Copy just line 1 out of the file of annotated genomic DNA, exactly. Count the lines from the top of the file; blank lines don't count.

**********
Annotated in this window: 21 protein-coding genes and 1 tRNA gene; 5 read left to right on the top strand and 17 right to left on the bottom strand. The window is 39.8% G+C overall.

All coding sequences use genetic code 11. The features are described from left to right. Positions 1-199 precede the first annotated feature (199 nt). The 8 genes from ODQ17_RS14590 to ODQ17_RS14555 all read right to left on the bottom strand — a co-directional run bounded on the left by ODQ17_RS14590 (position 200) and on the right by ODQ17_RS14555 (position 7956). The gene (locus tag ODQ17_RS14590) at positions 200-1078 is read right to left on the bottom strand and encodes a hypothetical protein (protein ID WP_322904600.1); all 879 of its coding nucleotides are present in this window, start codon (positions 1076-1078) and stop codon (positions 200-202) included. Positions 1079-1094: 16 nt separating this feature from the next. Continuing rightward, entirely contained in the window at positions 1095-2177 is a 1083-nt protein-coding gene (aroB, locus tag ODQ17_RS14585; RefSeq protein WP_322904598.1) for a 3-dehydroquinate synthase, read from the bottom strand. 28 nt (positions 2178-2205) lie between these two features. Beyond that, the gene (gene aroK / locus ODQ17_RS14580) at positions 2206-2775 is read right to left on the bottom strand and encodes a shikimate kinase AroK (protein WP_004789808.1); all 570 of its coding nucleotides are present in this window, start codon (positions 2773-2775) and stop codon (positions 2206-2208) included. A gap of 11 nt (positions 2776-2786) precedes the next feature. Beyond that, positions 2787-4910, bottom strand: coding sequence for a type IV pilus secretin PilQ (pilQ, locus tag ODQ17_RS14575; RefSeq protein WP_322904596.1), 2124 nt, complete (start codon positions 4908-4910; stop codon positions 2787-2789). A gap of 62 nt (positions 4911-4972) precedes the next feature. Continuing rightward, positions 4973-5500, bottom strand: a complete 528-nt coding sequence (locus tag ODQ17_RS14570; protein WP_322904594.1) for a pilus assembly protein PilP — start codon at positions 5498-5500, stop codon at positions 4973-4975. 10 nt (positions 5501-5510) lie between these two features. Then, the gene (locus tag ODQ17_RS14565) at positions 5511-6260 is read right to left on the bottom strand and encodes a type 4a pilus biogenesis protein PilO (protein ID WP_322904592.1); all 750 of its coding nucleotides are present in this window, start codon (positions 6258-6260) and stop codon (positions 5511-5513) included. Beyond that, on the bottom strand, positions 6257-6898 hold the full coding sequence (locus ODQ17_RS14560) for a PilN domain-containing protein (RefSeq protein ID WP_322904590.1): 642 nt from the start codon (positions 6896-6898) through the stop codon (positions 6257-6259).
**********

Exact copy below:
Annotated in this window: 21 protein-coding genes and 1 tRNA gene; 5 read left to right on the top strand and 17 right to left on the bottom strand. The window is 39.8% G+C overall.